CTRMA Tackles Traffic

Williamson County Growth Summit was an opportunity to structure the conversation around the transportation struggles. Central Texas Regional Mobility Authority was one of the transportation authorities on the panel to discuss the challenges and offer solutions. Mike Heiligenstein, Executive Director, spoke on the panel to voice the concerns and opinions of the CTRMA. The event was held at the Sheraton Georgetown Texas Hotel and focused on how technology was changing the landscape of transportation.

 

Heiligenstein discussed how new technologies, like driverless cars and ridesharing apps, were changing how people were getting around. He felt like the way to build a strong infrastructure was to make sure to build smarter roads to sustain the growing trends in technology. He felt like roads needed to be built to sustain the growing population and the more demands on the roads. Ideas like the autonomous, driverless, vehicle sparked discussed about the demands it will place on the road and parking structures. Charging stations for newer cars, like electric and hybrid, need to be more readily available.

 

Other challenges like trying to decrease the volume of traffic, because the growth rate of the population called for the eventual need for 12 lanes on some highways. Other panelists discussed how rideshare apps can be beneficial and subsidies can be offered to help decrease traffic. Traffic has become increasingly more of an issue and simply encouraging or beefing up public transit is no longer a viable option. Williamson County needs to keep up with the current trend in transportation and find ways to decrease the volume of drivers on the road.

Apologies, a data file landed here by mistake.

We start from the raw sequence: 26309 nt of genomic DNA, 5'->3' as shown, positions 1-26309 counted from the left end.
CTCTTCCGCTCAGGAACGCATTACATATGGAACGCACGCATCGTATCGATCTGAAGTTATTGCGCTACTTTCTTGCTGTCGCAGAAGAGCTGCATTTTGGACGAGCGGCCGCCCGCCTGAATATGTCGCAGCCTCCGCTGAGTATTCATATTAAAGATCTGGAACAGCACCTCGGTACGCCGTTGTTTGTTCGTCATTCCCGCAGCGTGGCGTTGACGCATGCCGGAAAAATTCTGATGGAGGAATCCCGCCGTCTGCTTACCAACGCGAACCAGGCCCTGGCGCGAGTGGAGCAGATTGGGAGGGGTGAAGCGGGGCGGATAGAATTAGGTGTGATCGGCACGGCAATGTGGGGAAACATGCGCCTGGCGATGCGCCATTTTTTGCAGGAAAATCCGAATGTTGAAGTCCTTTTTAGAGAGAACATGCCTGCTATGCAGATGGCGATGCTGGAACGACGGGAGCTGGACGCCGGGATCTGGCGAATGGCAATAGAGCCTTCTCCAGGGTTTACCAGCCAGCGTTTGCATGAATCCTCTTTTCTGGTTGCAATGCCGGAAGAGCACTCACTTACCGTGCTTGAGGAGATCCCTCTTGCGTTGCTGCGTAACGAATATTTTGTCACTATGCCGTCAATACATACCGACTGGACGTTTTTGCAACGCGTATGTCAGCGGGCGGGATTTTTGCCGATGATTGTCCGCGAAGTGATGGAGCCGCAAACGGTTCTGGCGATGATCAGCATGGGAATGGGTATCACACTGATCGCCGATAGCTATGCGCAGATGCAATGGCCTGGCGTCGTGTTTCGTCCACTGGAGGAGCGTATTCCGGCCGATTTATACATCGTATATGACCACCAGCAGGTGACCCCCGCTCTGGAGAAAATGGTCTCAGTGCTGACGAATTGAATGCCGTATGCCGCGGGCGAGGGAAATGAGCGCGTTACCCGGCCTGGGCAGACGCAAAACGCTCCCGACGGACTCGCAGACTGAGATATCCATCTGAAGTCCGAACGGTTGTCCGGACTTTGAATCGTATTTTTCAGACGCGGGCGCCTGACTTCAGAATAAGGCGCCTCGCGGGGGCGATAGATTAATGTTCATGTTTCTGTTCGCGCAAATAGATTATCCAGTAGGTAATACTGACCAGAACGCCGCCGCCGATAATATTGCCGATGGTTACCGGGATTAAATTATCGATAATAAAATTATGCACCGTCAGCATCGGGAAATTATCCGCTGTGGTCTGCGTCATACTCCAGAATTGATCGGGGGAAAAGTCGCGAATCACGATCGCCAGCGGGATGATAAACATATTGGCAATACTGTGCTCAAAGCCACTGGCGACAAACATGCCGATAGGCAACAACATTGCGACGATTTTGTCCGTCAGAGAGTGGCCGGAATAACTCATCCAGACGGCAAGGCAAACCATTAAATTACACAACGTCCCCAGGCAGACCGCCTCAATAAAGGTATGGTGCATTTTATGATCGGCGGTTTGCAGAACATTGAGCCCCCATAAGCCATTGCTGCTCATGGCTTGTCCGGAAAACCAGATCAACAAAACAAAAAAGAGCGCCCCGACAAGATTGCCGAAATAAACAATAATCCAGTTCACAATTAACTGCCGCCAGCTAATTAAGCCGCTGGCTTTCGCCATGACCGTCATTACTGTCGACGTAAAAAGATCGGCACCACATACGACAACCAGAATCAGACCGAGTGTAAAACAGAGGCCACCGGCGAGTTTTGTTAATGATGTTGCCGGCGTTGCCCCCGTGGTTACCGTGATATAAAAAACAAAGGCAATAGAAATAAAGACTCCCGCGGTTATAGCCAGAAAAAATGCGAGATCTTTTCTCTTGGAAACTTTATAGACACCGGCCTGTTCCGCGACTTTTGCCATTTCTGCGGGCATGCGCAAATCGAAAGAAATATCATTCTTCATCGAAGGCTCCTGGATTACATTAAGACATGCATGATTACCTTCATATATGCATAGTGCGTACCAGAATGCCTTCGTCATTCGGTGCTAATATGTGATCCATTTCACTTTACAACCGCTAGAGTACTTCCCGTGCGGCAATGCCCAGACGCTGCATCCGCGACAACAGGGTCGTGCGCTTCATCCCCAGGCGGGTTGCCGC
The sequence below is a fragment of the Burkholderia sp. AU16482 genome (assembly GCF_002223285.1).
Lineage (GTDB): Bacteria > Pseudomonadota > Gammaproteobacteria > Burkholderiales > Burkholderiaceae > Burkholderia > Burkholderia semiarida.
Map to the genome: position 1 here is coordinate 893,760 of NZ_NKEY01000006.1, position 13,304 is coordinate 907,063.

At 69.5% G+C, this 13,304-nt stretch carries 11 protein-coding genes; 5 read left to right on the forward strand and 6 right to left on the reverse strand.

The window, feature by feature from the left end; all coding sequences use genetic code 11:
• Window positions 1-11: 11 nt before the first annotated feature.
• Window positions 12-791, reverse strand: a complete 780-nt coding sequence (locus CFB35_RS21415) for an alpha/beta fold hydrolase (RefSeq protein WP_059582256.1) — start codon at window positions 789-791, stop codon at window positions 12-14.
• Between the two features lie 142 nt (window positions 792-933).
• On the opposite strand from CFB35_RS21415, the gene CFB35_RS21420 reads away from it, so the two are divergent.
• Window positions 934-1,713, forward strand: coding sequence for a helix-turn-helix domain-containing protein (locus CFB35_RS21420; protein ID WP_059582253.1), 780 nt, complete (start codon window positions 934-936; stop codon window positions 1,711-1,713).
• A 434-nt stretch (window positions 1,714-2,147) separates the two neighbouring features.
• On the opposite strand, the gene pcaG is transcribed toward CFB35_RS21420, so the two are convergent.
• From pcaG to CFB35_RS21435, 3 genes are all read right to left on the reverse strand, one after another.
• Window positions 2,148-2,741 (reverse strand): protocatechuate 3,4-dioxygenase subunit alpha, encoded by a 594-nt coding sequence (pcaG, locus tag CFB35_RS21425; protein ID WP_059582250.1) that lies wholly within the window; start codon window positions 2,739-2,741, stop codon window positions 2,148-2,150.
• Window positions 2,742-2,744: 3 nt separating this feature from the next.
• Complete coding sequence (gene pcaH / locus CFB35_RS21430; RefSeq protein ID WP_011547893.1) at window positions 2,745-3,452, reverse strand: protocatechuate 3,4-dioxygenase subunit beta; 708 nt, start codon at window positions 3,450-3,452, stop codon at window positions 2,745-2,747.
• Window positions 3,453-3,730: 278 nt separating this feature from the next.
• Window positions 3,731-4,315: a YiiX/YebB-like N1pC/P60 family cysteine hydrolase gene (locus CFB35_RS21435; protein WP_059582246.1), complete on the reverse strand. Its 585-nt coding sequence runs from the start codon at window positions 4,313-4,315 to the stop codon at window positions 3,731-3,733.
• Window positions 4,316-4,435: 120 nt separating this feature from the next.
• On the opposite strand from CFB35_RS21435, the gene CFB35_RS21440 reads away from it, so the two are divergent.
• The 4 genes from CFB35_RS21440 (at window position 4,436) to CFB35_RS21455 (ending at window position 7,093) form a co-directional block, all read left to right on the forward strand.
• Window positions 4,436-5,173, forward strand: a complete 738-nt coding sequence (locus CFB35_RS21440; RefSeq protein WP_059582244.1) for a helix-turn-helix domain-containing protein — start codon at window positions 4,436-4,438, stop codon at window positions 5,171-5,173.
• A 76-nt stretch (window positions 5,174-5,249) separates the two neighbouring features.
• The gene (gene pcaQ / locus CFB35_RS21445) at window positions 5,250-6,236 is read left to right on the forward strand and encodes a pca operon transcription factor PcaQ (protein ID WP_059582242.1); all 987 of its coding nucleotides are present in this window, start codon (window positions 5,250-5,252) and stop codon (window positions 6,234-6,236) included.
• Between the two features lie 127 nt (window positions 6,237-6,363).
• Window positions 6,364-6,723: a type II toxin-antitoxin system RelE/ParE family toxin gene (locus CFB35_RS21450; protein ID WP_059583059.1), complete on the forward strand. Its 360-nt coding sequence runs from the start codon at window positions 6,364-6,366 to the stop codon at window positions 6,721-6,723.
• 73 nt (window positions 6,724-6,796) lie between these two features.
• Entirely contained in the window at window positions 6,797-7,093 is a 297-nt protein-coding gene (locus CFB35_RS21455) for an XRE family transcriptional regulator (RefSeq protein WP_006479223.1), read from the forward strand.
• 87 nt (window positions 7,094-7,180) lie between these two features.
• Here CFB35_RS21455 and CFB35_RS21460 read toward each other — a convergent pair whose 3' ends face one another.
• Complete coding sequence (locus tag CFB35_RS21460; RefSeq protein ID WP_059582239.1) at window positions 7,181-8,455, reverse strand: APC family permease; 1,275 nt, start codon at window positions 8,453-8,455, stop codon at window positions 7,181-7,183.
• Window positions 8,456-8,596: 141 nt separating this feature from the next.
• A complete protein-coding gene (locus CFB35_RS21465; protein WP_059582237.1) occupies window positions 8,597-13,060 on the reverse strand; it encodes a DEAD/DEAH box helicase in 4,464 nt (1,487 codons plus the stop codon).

Central Texas Regional Mobile Authority is an independent agency that was created with the purpose in mind to improve transportation condition in Williamson and Travis County Texas. Their goal is to think of innovative ways to decrease traffic volume through the use of private and public transportation. The Mobile Authority has a Board of Directors and a small staff. They are created and operate under the state law Texas transportation code chapter 370. They can use funds and implement user fees and taxes to help fund operations.

Learn more:

http://ibtta.org/sites/default/files/documents/Heiligenstein_Mike_formatted%20with%20Picture_2014.pdf

https://plus.google.com/101375497770357564809